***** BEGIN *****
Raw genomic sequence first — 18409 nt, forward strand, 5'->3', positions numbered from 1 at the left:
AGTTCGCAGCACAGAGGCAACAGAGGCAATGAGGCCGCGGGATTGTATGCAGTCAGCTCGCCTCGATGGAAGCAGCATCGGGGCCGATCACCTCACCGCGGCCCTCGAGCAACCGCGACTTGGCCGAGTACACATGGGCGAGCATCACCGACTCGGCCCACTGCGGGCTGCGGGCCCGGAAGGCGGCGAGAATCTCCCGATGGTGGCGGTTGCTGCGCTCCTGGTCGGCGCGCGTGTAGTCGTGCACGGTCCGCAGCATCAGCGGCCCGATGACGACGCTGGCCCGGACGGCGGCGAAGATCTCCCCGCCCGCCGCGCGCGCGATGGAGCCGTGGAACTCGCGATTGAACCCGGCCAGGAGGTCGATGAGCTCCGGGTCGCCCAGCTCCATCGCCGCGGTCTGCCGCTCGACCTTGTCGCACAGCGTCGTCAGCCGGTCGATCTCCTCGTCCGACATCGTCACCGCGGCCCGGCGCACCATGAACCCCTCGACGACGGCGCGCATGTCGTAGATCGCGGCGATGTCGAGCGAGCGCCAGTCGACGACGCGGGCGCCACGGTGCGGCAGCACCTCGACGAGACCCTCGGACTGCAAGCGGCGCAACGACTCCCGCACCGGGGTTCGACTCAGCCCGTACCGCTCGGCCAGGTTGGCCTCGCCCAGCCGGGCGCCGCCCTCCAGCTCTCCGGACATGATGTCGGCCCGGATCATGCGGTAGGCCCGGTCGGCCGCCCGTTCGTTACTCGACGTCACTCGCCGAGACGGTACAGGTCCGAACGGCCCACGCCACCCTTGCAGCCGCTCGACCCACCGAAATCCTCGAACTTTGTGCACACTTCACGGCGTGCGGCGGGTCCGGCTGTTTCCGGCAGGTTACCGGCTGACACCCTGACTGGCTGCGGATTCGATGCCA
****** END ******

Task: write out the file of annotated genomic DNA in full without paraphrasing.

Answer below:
Raw genomic sequence first — 18409 nt, forward strand, 5'->3', positions numbered from 1 at the left:
AGTTCGCAGCACAGAGGCAACAGAGGCAATGAGGCCGCGGGATTGTATGCAGTCAGCTCGCCTCGATGGAAGCAGCATCGGGGCCGATCACCTCACCGCGGCCCTCGAGCAACCGCGACTTGGCCGAGTACACATGGGCGAGCATCACCGACTCGGCCCACTGCGGGCTGCGGGCCCGGAAGGCGGCGAGAATCTCCCGATGGTGGCGGTTGCTGCGCTCCTGGTCGGCGCGCGTGTAGTCGTGCACGGTCCGCAGCATCAGCGGCCCGATGACGACGCTGGCCCGGACGGCGGCGAAGATCTCCCCGCCCGCCGCGCGCGCGATGGAGCCGTGGAACTCGCGATTGAACCCGGCCAGGAGGTCGATGAGCTCCGGGTCGCCCAGCTCCATCGCCGCGGTCTGCCGCTCGACCTTGTCGCACAGCGTCGTCAGCCGGTCGATCTCCTCGTCCGACATCGTCACCGCGGCCCGGCGCACCATGAACCCCTCGACGACGGCGCGCATGTCGTAGATCGCGGCGATGTCGAGCGAGCGCCAGTCGACGACGCGGGCGCCACGGTGCGGCAGCACCTCGACGAGACCCTCGGACTGCAAGCGGCGCAACGACTCCCGCACCGGGGTTCGACTCAGCCCGTACCGCTCGGCCAGGTTGGCCTCGCCCAGCCGGGCGCCGCCCTCCAGCTCTCCGGACATGATGTCGGCCCGGATCATGCGGTAGGCCCGGTCGGCCGCCCGTTCGTTACTCGACGTCACTCGCCGAGACGGTACAGGTCCGAACGGCCCACGCCACCCTTGCAGCCGCTCGACCCACCGAAATCCTCGAACTTTGTGCACACTTCACGGCGTGCGGCGGGTCCGGCTGTTTCCGGCAGGTTACCGGCTGACACCCTGACTGGCTGCGGATTCGATGCCA